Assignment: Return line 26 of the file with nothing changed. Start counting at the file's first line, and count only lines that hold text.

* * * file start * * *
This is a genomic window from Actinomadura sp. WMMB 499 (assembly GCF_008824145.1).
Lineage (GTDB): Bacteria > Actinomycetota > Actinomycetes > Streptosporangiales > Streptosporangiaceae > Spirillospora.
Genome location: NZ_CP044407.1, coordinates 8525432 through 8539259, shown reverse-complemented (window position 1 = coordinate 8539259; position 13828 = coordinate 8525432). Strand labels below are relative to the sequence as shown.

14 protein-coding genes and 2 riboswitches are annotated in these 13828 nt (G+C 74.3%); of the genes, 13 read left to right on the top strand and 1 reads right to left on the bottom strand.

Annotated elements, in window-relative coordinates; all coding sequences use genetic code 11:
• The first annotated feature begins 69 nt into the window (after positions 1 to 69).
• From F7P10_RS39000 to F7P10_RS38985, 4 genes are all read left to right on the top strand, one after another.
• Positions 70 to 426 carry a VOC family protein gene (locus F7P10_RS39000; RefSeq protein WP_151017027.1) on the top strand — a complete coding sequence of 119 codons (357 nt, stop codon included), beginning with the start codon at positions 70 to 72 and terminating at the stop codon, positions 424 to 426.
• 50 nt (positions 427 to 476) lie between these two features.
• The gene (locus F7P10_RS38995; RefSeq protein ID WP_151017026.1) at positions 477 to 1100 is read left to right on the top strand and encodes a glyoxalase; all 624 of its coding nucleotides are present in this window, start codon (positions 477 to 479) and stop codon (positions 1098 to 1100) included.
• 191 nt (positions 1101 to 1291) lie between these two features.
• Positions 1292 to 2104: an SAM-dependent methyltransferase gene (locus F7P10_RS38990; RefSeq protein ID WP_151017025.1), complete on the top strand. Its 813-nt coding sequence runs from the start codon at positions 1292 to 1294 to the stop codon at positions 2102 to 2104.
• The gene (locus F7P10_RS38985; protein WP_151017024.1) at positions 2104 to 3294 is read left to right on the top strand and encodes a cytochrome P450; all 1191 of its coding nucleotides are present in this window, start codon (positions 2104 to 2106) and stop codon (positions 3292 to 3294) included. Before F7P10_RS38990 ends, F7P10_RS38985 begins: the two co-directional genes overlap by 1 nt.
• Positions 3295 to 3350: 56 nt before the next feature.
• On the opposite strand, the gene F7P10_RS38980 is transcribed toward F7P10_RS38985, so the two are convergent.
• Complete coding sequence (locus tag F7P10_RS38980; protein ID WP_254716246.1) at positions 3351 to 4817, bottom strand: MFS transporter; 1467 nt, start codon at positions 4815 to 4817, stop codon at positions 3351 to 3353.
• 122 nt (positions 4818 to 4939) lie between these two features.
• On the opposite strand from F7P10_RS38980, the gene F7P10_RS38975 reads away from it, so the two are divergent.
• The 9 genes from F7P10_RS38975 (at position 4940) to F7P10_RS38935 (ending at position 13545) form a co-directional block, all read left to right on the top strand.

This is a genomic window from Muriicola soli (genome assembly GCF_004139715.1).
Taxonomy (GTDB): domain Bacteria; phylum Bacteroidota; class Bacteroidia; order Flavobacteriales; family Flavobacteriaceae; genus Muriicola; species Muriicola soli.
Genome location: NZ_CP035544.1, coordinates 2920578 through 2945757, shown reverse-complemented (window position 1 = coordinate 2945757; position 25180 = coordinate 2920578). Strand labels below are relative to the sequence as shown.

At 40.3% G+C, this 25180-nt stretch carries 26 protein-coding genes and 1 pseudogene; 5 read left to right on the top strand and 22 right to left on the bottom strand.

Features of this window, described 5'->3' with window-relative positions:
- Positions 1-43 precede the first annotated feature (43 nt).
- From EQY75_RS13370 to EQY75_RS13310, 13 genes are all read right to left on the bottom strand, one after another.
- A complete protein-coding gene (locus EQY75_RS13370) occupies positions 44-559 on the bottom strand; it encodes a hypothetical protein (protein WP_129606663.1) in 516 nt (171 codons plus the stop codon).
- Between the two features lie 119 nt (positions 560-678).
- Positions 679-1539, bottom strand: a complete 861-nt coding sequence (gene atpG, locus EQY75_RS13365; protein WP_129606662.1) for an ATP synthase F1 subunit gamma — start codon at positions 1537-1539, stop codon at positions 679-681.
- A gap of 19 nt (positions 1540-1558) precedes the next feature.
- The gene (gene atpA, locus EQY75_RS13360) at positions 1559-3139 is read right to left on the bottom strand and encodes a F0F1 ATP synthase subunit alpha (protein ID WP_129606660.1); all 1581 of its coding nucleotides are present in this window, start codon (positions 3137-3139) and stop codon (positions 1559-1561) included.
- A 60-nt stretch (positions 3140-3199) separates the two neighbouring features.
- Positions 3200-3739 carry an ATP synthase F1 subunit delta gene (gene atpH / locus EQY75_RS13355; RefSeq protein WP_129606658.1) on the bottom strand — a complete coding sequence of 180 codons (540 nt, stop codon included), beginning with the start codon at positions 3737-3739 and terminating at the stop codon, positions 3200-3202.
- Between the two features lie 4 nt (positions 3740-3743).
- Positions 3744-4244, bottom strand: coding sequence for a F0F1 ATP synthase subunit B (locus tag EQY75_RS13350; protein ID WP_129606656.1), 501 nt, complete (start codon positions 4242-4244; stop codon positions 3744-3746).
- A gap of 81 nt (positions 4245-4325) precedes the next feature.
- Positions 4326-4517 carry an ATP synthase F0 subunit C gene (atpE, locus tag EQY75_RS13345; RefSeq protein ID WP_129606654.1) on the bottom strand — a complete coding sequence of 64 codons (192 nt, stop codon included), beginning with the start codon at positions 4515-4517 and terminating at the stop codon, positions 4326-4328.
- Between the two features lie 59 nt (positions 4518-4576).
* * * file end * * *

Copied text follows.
- From EQY75_RS13370 to EQY75_RS13310, 13 genes are all read right to left on the bottom strand, one after another.